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Theo
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*Head spinning*....never happened in my lifetime. I mean a silicone cartridge emptied completely with virtually no residue left behind.
Hell will be holding Winter Olympics before I spend a morning trying to resurrect an 'empty' cartridge and nozzle!
The one litre squeeze bottles work just fine for me.
I wish I had $5 for every time I've gone back to a recently used silicone cartridge which I thought I'd sealed carefully, only to discover that the Silicone Fairy had visited and turned the stuff in the nozzle into congealed Fairy snot.
 

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Rick
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Dan , I’ve never even successfully cleaned out a nozzle before . Maybe this was originally an April fools joke ?
 

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First off I would not ever have any silicone caulk anywhere near my wood shop, And secondly, mixing silicone with my glue in any amounts would not be a good idea. I buy my Tite Bond II in gallon or 1/2 gallon jugs, but I just refill the smaller squeeze bottles for working.
This tip might be helpful to someone making lots of cutting boards where a lot of glue must be applied in a short time span. If I did that it would be with a different caulking tube. Thanks for posting Theo.
Just saying,
Herb
 

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over thinkers at work...
 

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I like the little bottles with the flip top tip, but I buy quarts, which caps block up easily. But for some reason that doesn't happen with the flip top pint and half pint bottles. Hate to admit it, but I hadn't thought of refilling the smaller bottles.
 

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Doug
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We use the heavy duty fillable ones (similar to the West System epoxy ones) for injecting fire stop compound in cable ways, etc. I had a handful of them laying around one day, and about 20 almost empty cans of Never Seize compound and an idea hit me.

With the never seize, they deliberately make the brush so short that it leaves a third of the can unusable. So to prevent wasting it, we use an acid brush instead, but this means the cans sit open on the shelf and crap gets into them... not a good thing if you are putting them on threaded fasteners as well.
the aerosol version of never seize is awesome and convenient, and is horrendously expensive.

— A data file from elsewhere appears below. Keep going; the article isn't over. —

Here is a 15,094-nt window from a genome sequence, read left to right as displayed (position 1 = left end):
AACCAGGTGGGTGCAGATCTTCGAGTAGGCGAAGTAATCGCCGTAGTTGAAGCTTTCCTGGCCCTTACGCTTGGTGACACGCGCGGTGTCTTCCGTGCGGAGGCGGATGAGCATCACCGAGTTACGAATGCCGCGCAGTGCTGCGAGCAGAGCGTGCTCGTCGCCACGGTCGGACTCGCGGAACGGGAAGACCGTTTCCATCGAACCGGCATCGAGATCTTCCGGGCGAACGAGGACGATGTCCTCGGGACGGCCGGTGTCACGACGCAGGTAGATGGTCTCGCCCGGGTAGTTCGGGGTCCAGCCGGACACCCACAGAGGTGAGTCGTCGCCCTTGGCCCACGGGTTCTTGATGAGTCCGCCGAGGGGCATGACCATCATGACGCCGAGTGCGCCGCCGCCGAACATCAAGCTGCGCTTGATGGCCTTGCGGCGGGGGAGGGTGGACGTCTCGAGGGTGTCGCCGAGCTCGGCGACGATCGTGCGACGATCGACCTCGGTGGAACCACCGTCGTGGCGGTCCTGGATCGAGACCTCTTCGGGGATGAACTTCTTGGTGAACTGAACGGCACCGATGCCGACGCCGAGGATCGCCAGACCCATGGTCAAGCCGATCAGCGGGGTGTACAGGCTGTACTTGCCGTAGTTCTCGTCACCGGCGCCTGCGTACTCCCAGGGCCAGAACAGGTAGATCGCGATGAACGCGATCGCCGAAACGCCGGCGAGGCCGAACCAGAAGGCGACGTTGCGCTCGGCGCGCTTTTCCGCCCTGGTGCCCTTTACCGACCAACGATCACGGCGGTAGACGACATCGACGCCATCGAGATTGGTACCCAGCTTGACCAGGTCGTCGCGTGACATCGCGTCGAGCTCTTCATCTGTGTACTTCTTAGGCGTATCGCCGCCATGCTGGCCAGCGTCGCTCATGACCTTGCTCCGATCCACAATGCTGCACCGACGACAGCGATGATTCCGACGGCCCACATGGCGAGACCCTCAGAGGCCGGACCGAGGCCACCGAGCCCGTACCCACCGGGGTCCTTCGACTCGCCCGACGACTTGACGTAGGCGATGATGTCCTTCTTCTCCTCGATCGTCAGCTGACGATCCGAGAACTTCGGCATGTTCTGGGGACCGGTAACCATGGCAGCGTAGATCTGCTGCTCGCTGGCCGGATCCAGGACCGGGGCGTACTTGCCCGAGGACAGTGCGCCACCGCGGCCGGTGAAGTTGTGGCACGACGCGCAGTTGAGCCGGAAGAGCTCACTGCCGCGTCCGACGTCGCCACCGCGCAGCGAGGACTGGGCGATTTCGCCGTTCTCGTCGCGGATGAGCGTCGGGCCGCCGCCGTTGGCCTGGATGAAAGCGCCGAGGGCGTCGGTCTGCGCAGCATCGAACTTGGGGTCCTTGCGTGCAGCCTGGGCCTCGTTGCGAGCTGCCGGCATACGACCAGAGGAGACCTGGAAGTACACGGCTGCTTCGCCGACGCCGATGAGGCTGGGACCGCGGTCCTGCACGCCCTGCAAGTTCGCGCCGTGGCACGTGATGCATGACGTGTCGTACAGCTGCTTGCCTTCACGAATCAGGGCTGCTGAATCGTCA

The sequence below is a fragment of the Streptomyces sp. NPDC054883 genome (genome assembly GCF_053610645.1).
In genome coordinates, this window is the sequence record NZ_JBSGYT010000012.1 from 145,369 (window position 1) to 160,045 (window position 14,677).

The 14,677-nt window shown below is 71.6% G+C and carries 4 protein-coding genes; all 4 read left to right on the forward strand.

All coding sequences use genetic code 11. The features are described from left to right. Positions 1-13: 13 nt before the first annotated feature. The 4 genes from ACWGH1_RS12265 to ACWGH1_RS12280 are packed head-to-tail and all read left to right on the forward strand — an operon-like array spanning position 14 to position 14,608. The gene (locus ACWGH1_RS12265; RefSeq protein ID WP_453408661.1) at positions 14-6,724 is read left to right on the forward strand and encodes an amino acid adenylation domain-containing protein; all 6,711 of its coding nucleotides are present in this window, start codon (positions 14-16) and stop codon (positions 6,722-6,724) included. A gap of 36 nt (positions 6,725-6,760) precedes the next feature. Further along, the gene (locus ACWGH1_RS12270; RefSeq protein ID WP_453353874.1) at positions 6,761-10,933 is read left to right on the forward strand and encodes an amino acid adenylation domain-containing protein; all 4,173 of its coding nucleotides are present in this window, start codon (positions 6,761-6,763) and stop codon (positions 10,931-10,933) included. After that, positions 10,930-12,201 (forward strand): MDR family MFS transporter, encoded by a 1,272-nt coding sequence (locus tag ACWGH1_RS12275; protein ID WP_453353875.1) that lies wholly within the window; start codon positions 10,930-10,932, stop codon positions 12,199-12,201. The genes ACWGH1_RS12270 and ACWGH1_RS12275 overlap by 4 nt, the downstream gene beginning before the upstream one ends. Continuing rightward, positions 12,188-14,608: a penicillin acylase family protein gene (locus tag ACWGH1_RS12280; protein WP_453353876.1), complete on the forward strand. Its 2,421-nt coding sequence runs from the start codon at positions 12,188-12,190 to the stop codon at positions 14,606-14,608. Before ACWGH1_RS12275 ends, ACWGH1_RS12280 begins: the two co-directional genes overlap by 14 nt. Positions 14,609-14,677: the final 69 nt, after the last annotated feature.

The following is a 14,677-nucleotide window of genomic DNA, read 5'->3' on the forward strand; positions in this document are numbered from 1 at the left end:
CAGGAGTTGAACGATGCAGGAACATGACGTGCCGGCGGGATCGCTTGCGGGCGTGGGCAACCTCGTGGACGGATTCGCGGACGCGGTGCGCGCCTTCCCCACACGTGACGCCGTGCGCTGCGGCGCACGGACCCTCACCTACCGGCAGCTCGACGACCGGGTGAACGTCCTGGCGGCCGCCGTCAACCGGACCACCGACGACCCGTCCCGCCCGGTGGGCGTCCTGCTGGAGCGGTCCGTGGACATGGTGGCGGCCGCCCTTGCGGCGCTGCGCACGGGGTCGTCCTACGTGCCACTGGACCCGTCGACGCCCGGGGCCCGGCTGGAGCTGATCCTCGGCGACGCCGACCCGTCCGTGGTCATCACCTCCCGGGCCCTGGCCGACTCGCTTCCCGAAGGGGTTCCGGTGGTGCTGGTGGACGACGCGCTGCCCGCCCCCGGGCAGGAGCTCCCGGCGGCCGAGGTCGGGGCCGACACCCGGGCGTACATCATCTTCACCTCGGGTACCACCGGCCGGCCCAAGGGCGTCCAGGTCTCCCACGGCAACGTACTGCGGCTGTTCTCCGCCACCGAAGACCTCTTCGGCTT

Solution? Put all of the mostly empty cans into the caulking tubes, then use it to apply. Instead of taking 5 minutes to brush the anti seize compound on a flange, or waste half a can of aerosol version in over-spray, just pump a bead out of the caulk gun. Put the cap on the tube when you're done and it stays nice and clean.
 

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Theo
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Discussion Starter · #9 ·
I wish I had $5 for every time I've gone back to a recently used silicone cartridge which I thought I'd sealed carefully, only to discover that the Silicone Fairy had visited and turned the stuff in the nozzle into congealed Fairy snot.
Ha, got that beat. A few months ago I needed some sillycone for something, but when I cut the top (on a brand new tube), nothing. Didn't need a lot, but needed it immediately, so cut open the tube, and wound up with a brand new tube of totally cured sillycone. At least it didn't stick to my fingers.
 

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Herb, I know silicone is a problem in a shop if it comes in contact with metal surfaces and wood being finished but I use silicone caulking as a replacement for "space balls" to prevent panels from rattling inside the grooves of my frame and panel or cope and stick doors. The space balls I have are 1/4" and overwhelm the 3/8" thick grooves preventing the panel from fitting in. I cut a slice off the tip of the caulk tube I think is appropriate to my groove, squeeze out a long line of caulk on surface it won't stick to (laminate strips) and let it dry overnight. Then I cut the long 'worm' into sizes I think will work allowing the panel to sit in the groove and won't rattle after assembly but still allow for wood expansion/contraction. Works well for me.
 
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